At last a parenting book that Emma Bartley can relate to. She asks its author all those crucial labour questions (such as childbirth orgasm, myth or fact?)

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When I became a mum nearly four years ago, the culture shock hit me pretty hard. It took a while to accept that I couldn’t work the same way, drink the same way or even go to the loo in quite the same way (solo, with little sense of urgency) as before. But the one thing that I just COULD NOT accept was being bossed around by people who had never had the mind-altering experience of ejecting a child rather painfully from their own body, only have it scream at them all night for the next several weeks if not months. Those guys, I found hard to take.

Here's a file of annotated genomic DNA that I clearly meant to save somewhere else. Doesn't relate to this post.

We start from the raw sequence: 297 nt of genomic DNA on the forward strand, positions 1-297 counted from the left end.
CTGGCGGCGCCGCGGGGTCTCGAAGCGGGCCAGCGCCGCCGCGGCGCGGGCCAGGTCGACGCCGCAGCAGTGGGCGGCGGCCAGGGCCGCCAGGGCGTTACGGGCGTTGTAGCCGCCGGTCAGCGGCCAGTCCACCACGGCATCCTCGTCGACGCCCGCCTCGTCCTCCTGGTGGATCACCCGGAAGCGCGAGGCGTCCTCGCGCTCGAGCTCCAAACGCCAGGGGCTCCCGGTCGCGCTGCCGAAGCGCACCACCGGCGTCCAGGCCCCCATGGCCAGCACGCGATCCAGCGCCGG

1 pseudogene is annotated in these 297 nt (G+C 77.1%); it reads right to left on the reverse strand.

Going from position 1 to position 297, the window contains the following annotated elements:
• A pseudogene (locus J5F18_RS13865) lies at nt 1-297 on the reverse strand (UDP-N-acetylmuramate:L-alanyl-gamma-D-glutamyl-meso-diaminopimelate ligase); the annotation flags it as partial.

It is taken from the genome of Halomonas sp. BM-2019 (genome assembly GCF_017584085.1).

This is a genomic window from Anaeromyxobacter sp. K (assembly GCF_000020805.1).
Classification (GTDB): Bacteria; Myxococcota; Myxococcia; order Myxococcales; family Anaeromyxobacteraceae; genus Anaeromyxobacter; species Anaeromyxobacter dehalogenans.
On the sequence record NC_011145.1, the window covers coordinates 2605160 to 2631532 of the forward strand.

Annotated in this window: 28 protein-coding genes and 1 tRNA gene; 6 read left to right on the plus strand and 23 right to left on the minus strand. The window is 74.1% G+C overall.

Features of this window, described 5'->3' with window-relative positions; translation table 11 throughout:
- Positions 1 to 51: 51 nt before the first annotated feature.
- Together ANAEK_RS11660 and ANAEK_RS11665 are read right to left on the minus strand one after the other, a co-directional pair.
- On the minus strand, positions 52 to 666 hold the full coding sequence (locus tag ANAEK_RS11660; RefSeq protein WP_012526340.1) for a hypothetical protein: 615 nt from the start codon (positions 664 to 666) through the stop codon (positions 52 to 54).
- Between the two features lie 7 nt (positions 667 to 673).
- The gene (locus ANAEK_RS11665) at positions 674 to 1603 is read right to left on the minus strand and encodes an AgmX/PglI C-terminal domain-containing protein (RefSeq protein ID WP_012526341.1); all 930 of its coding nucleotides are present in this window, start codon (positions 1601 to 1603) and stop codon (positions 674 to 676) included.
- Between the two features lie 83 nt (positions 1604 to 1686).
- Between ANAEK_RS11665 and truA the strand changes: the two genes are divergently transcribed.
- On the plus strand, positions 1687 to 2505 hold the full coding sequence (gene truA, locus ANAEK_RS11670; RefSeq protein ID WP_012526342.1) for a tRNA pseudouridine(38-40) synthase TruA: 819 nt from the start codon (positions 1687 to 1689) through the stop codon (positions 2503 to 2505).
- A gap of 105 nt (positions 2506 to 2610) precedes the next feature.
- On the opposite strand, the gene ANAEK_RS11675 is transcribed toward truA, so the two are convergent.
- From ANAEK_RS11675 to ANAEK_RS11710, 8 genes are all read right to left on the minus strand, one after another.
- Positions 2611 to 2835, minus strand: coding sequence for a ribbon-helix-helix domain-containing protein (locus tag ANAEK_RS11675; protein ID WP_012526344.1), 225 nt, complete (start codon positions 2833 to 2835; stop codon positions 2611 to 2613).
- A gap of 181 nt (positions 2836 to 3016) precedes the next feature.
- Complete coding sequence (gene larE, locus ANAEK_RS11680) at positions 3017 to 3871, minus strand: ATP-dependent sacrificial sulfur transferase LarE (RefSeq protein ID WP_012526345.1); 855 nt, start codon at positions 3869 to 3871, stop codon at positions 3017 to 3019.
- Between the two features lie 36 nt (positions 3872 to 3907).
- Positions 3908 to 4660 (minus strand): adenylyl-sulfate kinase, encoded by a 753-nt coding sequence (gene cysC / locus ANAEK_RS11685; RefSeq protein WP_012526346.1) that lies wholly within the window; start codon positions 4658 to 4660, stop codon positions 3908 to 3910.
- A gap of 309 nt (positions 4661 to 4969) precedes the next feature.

There was the young midwife who told me to “try channelling that screaming noise into your pushing” when I had a 4kg child wedged in my cervix. There was the male GP who listened to me cry about how the pinching pain I experienced every time my baby latched on took my breath away, before mansplaining that “some babies have a very strong suck, but I don’t give up that easily”. And then there were the baby book authors. Dear God, the baby book authors!